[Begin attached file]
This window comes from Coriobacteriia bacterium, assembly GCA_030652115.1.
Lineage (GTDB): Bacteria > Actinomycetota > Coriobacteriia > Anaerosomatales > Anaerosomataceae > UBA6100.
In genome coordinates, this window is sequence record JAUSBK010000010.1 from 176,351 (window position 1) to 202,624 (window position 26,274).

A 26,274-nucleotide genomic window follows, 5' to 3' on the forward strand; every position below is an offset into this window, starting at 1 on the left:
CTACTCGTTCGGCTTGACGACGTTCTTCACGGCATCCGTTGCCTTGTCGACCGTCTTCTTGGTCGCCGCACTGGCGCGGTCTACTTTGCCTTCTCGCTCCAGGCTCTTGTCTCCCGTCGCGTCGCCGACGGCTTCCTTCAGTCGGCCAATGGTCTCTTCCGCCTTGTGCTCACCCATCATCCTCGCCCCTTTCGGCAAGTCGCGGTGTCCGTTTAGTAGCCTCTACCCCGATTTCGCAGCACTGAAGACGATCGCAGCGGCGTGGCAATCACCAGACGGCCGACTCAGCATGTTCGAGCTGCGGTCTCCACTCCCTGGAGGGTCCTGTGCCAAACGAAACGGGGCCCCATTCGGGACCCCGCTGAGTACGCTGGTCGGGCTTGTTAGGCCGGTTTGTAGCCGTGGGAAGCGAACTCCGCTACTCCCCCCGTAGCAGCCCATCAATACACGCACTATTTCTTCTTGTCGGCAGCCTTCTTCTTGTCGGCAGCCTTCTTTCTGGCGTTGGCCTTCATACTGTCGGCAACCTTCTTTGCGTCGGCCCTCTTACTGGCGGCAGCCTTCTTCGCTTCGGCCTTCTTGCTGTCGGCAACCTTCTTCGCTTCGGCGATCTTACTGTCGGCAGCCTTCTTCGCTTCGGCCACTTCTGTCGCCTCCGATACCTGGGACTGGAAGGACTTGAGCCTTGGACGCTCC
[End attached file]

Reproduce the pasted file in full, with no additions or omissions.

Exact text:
This window comes from Coriobacteriia bacterium, assembly GCA_030652115.1.
Lineage (GTDB): Bacteria > Actinomycetota > Coriobacteriia > Anaerosomatales > Anaerosomataceae > UBA6100.
In genome coordinates, this window is sequence record JAUSBK010000010.1 from 176,351 (window position 1) to 202,624 (window position 26,274).

A 26,274-nucleotide genomic window follows, 5' to 3' on the forward strand; every position below is an offset into this window, starting at 1 on the left:
CTACTCGTTCGGCTTGACGACGTTCTTCACGGCATCCGTTGCCTTGTCGACCGTCTTCTTGGTCGCCGCACTGGCGCGGTCTACTTTGCCTTCTCGCTCCAGGCTCTTGTCTCCCGTCGCGTCGCCGACGGCTTCCTTCAGTCGGCCAATGGTCTCTTCCGCCTTGTGCTCACCCATCATCCTCGCCCCTTTCGGCAAGTCGCGGTGTCCGTTTAGTAGCCTCTACCCCGATTTCGCAGCACTGAAGACGATCGCAGCGGCGTGGCAATCACCAGACGGCCGACTCAGCATGTTCGAGCTGCGGTCTCCACTCCCTGGAGGGTCCTGTGCCAAACGAAACGGGGCCCCATTCGGGACCCCGCTGAGTACGCTGGTCGGGCTTGTTAGGCCGGTTTGTAGCCGTGGGAAGCGAACTCCGCTACTCCCCCCGTAGCAGCCCATCAATACACGCACTATTTCTTCTTGTCGGCAGCCTTCTTCTTGTCGGCAGCCTTCTTTCTGGCGTTGGCCTTCATACTGTCGGCAACCTTCTTTGCGTCGGCCCTCTTACTGGCGGCAGCCTTCTTCGCTTCGGCCTTCTTGCTGTCGGCAACCTTCTTCGCTTCGGCGATCTTACTGTCGGCAGCCTTCTTCGCTTCGGCCACTTCTGTCGCCTCCGATACCTGGGACTGGAAGGACTTGAGCCTTGGACGCTCC